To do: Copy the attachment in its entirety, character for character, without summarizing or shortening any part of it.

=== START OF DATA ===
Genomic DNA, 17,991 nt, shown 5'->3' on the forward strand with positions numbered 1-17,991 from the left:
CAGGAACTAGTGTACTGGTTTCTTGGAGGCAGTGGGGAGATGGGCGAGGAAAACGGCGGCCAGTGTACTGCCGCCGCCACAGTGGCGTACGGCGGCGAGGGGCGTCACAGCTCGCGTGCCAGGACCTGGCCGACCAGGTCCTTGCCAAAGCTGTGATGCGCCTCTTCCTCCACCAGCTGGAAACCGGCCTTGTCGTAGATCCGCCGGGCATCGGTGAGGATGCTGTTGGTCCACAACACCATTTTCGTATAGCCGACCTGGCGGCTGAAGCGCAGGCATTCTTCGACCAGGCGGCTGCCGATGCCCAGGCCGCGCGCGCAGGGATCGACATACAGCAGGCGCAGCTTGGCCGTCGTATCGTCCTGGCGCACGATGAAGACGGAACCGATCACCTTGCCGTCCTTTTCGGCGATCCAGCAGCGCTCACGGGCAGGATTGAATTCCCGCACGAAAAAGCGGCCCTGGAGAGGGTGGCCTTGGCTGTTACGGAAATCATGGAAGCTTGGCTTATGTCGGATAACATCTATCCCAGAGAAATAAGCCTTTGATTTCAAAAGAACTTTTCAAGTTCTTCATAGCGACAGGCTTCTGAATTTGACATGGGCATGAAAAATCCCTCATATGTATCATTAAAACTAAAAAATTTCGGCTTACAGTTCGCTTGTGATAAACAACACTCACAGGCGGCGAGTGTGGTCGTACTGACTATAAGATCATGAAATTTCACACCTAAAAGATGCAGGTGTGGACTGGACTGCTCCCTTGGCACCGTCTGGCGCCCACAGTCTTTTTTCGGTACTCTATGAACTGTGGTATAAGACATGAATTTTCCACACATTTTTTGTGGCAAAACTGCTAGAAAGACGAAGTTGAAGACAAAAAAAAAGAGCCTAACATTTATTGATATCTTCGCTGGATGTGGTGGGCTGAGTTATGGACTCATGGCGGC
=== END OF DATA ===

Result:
Genomic DNA, 17,991 nt, shown 5'->3' on the forward strand with positions numbered 1-17,991 from the left:
CAGGAACTAGTGTACTGGTTTCTTGGAGGCAGTGGGGAGATGGGCGAGGAAAACGGCGGCCAGTGTACTGCCGCCGCCACAGTGGCGTACGGCGGCGAGGGGCGTCACAGCTCGCGTGCCAGGACCTGGCCGACCAGGTCCTTGCCAAAGCTGTGATGCGCCTCTTCCTCCACCAGCTGGAAACCGGCCTTGTCGTAGATCCGCCGGGCATCGGTGAGGATGCTGTTGGTCCACAACACCATTTTCGTATAGCCGACCTGGCGGCTGAAGCGCAGGCATTCTTCGACCAGGCGGCTGCCGATGCCCAGGCCGCGCGCGCAGGGATCGACATACAGCAGGCGCAGCTTGGCCGTCGTATCGTCCTGGCGCACGATGAAGACGGAACCGATCACCTTGCCGTCCTTTTCGGCGATCCAGCAGCGCTCACGGGCAGGATTGAATTCCCGCACGAAAAAGCGGCCCTGGAGAGGGTGGCCTTGGCTGTTACGGAAATCATGGAAGCTTGGCTTATGTCGGATAACATCTATCCCAGAGAAATAAGCCTTTGATTTCAAAAGAACTTTTCAAGTTCTTCATAGCGACAGGCTTCTGAATTTGACATGGGCATGAAAAATCCCTCATATGTATCATTAAAACTAAAAAATTTCGGCTTACAGTTCGCTTGTGATAAACAACACTCACAGGCGGCGAGTGTGGTCGTACTGACTATAAGATCATGAAATTTCACACCTAAAAGATGCAGGTGTGGACTGGACTGCTCCCTTGGCACCGTCTGGCGCCCACAGTCTTTTTTCGGTACTCTATGAACTGTGGTATAAGACATGAATTTTCCACACATTTTTTGTGGCAAAACTGCTAGAAAGACGAAGTTGAAGACAAAAAAAAAGAGCCTAACATTTATTGATATCTTCGCTGGATGTGGTGGGCTGAGTTATGGACTCATGGCGGC